The glance, these two novels share many similar

The novels ‘Spies’ by Michael Frayn and ‘Enduring Love’ by Ian McEwan were published just five years apart with ‘Spies’ being published in 2002 and ‘Enduring Love’ in 1997.

Although not evident at a glance, these two novels share many similar themes and ideas throughout as the authors of both novels thread mystery and intrigue throughout their narratives. In the psychological thriller ‘Enduring Love’, McEwan presents Joe to be initially wracked by guilt over a balloon accident at the start of the novel and then perplexed by Jed’s bizarre obsession with him which inevitably leads to disaster, whereas, in ‘Spies’, Stephen’s youthful exuberance leads him to believe that Keith’s mother is a German spy during World War II and they spend majority of the novel engrossed in a mission to find out the truth. This has even led Max Watman from the New Criterion to suggest that Frayn uses an “unnecessary and empty suspense” while also dismissing the “wilful naïveté of the child narrator” even though the novel is of high literary merit and won the Whitbread Novel of the Year in 2002.From the outset of ‘Enduring Love’ McEwan utilises Joe, the first person narrator to withhold important information, backtrack in time and use careful wording such as ‘Next thing, I was running towards it’ to create a sense of urgency and panic as he is describing the hot air balloon in which a boy is trapped as it is rising uncontrollably in the air. McEwan illustrates this panic by using the repetition of ‘a man’s shout’ to illustrate a sense of mystery and leaves the reader questioning what will follow this tense scene.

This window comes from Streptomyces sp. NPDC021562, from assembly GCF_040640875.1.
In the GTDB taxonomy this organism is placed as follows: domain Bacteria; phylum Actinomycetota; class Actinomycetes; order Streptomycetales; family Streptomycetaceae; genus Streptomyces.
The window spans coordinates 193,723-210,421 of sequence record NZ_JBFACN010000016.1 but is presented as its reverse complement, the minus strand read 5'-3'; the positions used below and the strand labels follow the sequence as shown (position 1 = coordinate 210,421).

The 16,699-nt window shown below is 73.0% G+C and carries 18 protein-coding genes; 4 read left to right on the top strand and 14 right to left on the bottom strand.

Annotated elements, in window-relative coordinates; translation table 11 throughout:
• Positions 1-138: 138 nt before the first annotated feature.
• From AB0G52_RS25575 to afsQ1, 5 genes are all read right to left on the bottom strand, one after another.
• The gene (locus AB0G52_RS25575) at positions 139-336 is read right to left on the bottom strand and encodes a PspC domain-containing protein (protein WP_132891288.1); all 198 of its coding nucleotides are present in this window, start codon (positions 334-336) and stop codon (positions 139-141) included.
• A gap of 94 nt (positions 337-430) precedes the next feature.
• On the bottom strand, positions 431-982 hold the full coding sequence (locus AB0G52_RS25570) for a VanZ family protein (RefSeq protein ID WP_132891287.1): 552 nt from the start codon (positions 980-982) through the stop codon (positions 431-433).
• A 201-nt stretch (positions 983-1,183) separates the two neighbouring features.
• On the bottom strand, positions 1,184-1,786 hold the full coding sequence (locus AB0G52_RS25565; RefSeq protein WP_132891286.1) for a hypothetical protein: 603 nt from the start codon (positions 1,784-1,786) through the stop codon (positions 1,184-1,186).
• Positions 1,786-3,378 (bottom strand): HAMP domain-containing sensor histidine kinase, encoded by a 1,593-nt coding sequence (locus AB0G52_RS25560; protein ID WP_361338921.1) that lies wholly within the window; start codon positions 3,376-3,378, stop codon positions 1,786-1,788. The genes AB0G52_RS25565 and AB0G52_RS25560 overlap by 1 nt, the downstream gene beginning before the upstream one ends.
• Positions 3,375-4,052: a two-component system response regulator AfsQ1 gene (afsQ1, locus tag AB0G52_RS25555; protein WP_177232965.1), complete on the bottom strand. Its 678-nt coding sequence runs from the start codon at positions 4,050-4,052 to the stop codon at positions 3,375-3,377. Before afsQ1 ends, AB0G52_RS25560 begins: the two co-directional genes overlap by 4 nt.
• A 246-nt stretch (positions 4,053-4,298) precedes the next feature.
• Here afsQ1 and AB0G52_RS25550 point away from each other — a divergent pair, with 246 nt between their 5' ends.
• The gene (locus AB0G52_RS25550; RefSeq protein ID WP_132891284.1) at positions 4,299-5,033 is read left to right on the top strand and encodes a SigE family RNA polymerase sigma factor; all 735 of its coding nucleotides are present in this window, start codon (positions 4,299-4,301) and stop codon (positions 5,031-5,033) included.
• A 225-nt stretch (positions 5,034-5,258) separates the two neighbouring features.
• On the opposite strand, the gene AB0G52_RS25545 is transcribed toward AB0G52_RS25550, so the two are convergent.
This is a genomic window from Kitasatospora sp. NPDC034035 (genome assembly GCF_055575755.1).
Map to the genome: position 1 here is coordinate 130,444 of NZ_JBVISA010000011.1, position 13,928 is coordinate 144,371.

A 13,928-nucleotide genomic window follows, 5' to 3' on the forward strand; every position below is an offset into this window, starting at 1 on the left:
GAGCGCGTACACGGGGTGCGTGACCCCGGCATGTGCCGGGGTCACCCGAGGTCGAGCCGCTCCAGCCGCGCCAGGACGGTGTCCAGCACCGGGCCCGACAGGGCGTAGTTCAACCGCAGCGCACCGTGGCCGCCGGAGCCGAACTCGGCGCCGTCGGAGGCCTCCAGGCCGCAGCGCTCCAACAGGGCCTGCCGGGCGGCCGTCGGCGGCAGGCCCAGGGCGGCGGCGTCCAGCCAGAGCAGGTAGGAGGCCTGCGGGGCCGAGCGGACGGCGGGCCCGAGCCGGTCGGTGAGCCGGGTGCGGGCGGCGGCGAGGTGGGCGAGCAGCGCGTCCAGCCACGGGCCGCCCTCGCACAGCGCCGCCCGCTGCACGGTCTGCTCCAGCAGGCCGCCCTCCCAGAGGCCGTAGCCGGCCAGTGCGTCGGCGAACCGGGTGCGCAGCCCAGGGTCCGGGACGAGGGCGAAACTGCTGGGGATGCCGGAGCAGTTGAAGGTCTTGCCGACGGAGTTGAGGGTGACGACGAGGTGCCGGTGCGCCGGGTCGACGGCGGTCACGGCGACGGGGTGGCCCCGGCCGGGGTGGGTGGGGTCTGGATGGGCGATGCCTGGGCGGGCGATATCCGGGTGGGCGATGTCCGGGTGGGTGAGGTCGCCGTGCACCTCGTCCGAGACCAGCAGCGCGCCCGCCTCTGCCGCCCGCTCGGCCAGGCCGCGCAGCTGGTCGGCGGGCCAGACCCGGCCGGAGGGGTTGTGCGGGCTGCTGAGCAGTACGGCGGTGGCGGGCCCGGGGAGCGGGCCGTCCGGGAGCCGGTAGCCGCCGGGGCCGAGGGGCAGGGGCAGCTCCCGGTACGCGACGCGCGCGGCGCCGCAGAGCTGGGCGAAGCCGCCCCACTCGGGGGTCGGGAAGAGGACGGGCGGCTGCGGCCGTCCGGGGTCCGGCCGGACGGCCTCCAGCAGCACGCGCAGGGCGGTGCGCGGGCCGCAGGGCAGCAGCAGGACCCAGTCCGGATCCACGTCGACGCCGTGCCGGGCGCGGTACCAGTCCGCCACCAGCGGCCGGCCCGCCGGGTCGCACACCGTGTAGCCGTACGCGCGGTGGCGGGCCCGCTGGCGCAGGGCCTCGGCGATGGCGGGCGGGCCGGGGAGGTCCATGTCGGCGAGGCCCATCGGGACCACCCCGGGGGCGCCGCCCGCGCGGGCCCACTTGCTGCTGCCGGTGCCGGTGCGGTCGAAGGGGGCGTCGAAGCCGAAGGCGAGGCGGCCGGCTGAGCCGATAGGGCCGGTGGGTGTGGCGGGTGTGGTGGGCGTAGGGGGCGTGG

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Similarly, ‘Spies’ is also first-person narrated however, as a genre, ‘Spies’ fits clearly into bildungsroman style as it shows the importance of Stephen’s personal development from a young boy in the midst of World War II with relation to the storyline. Frayn displays Stephen as quite an enigmatic character as he revisits his old hometown describing ‘Everything is as it was…and everything has changed’. This paradox invites us to wonder what has remained the same and what is different: the appearance of the place, the narrator´s feelings, the people or the atmosphere.


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